Mordecai's daily visits to the gate of the palace had a similar purpose. Thus Esther was afforded the opportunity of obtaining instruction from him on all ritual doubts that might assail her. This lively interest displayed by Mordecai in Esther's physical and spiritual welfare is not wholly attributable to an uncle's and guardian's solicitude in behalf of an orphaned niece. A much closer bond, the bond between husband and wife, united them, for when Esther had grown to maidenhood, Mordecai had espoused her. Naturally, Esther would have been ready to defend her conjugal honor with her life. She would gladly have suffered death at the hands of the king's bailiffs rather than yield herself to a man not her husband. Luckily, there was no need for this sacrifice, for her marriage with Ahasuerus was but a feigned union. God has sent down a female spirit in the guise of Esther to take her place with the king. Esther herself never lived with Ahasuerus as his wife.

At the advice of her uncle, Esther kept her descent and her faith a secret. Mordecai's injunction was dictated by several motives. First of all it was his modesty that suggested secrecy. He thought the king, if he heard from Esther that she had been raised by him, might offer to install him in some high office. In point of fact, Mordecai was right in his conjecture; Ahasuerus had pledged himself to make lords, princes, and kings of Esther's friends and kinspeople, if she would but name them.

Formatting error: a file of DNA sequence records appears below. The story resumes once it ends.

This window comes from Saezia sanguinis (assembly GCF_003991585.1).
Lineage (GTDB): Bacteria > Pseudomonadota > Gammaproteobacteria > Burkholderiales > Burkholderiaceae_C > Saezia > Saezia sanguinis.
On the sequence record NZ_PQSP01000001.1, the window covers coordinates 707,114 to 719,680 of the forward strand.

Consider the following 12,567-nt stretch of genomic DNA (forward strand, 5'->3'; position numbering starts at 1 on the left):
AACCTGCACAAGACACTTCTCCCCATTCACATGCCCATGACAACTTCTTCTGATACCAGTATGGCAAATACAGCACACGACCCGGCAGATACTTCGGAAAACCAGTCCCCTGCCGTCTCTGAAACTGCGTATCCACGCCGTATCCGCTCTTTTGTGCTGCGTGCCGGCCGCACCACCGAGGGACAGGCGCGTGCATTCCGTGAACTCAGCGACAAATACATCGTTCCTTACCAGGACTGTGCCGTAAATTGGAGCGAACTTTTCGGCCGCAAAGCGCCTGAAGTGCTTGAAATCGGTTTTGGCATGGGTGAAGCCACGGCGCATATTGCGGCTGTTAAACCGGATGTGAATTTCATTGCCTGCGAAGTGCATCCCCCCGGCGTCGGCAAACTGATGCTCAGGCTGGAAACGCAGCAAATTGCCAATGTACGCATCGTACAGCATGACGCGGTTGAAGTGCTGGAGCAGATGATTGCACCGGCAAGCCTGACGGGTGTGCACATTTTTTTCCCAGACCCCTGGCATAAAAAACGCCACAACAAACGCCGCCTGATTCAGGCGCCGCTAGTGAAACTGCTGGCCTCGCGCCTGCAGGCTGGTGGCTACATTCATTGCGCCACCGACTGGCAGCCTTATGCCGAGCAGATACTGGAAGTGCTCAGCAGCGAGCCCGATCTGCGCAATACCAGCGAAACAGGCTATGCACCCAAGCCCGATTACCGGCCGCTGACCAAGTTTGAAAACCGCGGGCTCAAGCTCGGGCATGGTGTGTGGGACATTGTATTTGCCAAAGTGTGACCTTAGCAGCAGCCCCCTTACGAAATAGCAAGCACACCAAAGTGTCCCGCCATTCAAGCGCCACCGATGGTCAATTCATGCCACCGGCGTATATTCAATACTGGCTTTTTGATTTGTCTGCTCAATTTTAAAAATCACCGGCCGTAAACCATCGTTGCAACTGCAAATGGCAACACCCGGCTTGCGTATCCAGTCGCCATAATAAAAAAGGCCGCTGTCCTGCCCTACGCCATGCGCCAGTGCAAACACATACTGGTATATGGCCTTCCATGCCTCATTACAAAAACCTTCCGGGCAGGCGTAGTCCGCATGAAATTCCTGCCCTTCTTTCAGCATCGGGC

Another reason for keeping Esther's Jewish affiliations a secret was Mordecai's apprehension, that the fate of Vashti overtake Esther, too. If such were in store for her, he desired at least to guard against the Jews' becoming her fellowsuffers. Besides, Mordecai knew only too well the inimical feelings entertained by the heathen toward the Jews, ever since their exile from the Holy Land, and he feared that the Jew-haters, to gratify their hostility against the Jews, might bring about the ruin of Esther and her house.

Mindful of the perils to which Esther was exposed, Mordecai allowed no day to pass without assuring himself of her well-being. His compensation therefore came from God: "Thou makest the well-being of a single soul they intimate concern. As thou livest, the well-being and good of thy whole nation Israel shall be entrusted to thee as thy task." And to reward him for his modesty, God said: "Thou withdrawest thyself from greatness; as thou livest, I will honor thee more than all men on earth."